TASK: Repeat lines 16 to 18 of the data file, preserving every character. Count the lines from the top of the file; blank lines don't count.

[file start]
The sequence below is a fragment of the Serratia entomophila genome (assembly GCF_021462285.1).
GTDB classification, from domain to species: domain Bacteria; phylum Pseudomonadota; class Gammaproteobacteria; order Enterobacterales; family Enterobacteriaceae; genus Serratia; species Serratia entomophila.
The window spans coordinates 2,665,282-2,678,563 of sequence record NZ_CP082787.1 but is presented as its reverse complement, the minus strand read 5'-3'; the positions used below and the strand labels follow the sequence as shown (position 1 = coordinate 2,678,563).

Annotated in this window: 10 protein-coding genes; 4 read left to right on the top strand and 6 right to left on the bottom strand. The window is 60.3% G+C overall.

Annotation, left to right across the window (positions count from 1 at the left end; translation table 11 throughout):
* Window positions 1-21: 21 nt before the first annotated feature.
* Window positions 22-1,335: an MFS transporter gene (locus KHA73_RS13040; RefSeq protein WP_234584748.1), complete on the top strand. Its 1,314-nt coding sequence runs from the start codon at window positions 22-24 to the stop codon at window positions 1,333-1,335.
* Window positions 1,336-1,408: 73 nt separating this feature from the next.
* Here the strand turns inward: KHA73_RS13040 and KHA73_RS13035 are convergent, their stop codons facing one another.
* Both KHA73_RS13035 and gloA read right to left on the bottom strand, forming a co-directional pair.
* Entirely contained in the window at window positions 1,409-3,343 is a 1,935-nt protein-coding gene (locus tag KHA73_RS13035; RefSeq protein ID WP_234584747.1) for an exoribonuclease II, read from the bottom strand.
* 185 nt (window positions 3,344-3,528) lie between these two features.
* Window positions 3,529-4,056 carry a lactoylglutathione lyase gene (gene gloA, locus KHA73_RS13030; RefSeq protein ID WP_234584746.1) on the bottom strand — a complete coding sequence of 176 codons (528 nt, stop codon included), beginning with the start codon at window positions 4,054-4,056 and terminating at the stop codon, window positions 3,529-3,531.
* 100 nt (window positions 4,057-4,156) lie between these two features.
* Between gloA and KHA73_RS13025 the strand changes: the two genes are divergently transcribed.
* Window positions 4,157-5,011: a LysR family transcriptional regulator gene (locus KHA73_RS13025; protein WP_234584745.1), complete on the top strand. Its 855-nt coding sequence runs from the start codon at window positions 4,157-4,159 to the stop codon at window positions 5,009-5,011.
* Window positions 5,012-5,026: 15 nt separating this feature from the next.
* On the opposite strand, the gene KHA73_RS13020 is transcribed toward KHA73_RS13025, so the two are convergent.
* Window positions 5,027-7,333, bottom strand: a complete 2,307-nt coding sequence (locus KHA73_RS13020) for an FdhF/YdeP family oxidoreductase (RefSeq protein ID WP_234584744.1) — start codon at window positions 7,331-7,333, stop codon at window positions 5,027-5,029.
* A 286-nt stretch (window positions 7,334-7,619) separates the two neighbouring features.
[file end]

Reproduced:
* Window positions 4,157-5,011: a LysR family transcriptional regulator gene (locus KHA73_RS13025; protein WP_234584745.1), complete on the top strand. Its 855-nt coding sequence runs from the start codon at window positions 4,157-4,159 to the stop codon at window positions 5,009-5,011.
* Window positions 5,012-5,026: 15 nt separating this feature from the next.
* On the opposite strand, the gene KHA73_RS13020 is transcribed toward KHA73_RS13025, so the two are convergent.